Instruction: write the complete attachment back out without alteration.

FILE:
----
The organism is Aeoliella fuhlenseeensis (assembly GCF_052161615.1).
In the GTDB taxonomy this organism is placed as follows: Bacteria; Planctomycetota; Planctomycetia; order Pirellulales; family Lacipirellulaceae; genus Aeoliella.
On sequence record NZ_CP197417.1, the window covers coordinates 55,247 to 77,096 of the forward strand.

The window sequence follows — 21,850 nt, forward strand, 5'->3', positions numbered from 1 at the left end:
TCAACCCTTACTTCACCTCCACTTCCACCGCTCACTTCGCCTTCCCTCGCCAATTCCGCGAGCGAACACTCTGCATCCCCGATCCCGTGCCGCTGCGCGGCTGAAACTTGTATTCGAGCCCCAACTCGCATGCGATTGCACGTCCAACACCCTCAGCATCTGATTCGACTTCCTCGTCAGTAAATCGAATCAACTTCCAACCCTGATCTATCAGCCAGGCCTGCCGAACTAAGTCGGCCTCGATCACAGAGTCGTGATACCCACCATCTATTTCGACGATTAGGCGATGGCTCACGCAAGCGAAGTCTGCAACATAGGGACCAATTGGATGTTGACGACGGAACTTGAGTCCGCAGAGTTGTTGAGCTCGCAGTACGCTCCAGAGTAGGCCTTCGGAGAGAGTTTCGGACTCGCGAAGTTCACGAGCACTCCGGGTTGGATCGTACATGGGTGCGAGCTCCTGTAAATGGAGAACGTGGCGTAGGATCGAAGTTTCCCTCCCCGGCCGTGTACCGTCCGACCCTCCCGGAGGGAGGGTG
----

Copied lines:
The organism is Aeoliella fuhlenseeensis (assembly GCF_052161615.1).
In the GTDB taxonomy this organism is placed as follows: Bacteria; Planctomycetota; Planctomycetia; order Pirellulales; family Lacipirellulaceae; genus Aeoliella.
On sequence record NZ_CP197417.1, the window covers coordinates 55,247 to 77,096 of the forward strand.

The window sequence follows — 21,850 nt, forward strand, 5'->3', positions numbered from 1 at the left end:
TCAACCCTTACTTCACCTCCACTTCCACCGCTCACTTCGCCTTCCCTCGCCAATTCCGCGAGCGAACACTCTGCATCCCCGATCCCGTGCCGCTGCGCGGCTGAAACTTGTATTCGAGCCCCAACTCGCATGCGATTGCACGTCCAACACCCTCAGCATCTGATTCGACTTCCTCGTCAGTAAATCGAATCAACTTCCAACCCTGATCTATCAGCCAGGCCTGCCGAACTAAGTCGGCCTCGATCACAGAGTCGTGATACCCACCATCTATTTCGACGATTAGGCGATGGCTCACGCAAGCGAAGTCTGCAACATAGGGACCAATTGGATGTTGACGACGGAACTTGAGTCCGCAGAGTTGTTGAGCTCGCAGTACGCTCCAGAGTAGGCCTTCGGAGAGAGTTTCGGACTCGCGAAGTTCACGAGCACTCCGGGTTGGATCGTACATGGGTGCGAGCTCCTGTAAATGGAGAACGTGGCGTAGGATCGAAGTTTCCCTCCCCGGCCGTGTACCGTCCGACCCTCCCGGAGGGAGGGTG